I heard the member for Hinkler say earlier that one of the reasons he is supportive of this legislation—now; he obviously was not back in 1995, when he was in opposition—is that we must allow the media within Australia to grow in the global community. That sort of line has been run out quite a lot by people of different political persuasions for some years now, and it almost seems to be a pitch to people who really do not understand what is happening within our own boundaries so that they think it is okay: `It's all global stuff; it'll be something that we should participate in.' We heard similar views on the full privatisation of Telstra. When we look at Telstra's global participation, we find that it was not necessarily a good thing for the Australian community; in fact, there was over $1 billion lost in one of Telstra's attempts to become a global player.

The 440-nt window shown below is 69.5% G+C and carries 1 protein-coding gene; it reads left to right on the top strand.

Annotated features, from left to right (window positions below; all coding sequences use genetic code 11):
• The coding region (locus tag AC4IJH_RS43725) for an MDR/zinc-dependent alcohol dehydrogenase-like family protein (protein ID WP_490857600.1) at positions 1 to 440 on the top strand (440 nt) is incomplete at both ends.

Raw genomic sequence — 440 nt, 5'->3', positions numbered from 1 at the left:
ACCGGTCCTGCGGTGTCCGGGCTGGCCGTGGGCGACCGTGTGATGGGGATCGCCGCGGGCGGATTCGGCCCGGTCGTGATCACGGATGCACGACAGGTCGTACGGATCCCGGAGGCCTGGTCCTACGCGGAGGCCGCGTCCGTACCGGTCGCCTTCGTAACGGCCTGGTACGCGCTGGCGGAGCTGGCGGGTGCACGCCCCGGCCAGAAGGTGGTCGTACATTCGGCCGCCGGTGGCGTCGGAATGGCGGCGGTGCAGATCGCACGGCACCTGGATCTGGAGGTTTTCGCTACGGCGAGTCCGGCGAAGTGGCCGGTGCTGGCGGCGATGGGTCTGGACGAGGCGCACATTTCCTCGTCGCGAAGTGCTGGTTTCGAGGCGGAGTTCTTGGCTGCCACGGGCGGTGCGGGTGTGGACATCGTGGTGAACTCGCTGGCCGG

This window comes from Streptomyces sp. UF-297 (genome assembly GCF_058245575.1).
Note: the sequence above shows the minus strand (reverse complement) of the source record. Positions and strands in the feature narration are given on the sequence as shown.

I think we are seeing a similar thing with media diversity. We are developing what I have referred to a couple of times in this parliament as a feedlot mentality—the best way of delivering the highest number of services to the greatest number of people at the lowest possible cost is to put them in a feedlot. One of the reasons I am interested in the federal arena is that it frightens me, in a nation of this size, that we could even start thinking along those lines, because if you think that a feedlot is the best way to run Australia you are marginalising those who live in the smaller and remote areas and the medium sized communities of Australia.

If we allow the diversity of media expression to be given into the control of a few voices, obviously, as with Telstra, the smaller players will not be as economically productive in their balance sheets, and—although I am not saying they will all disappear—they are less likely to be supported in terms of having their own voice. Again, that is one of the reasons that governments over the years have kept regional ABC in place, and I see this bill being a threat to those sorts of things.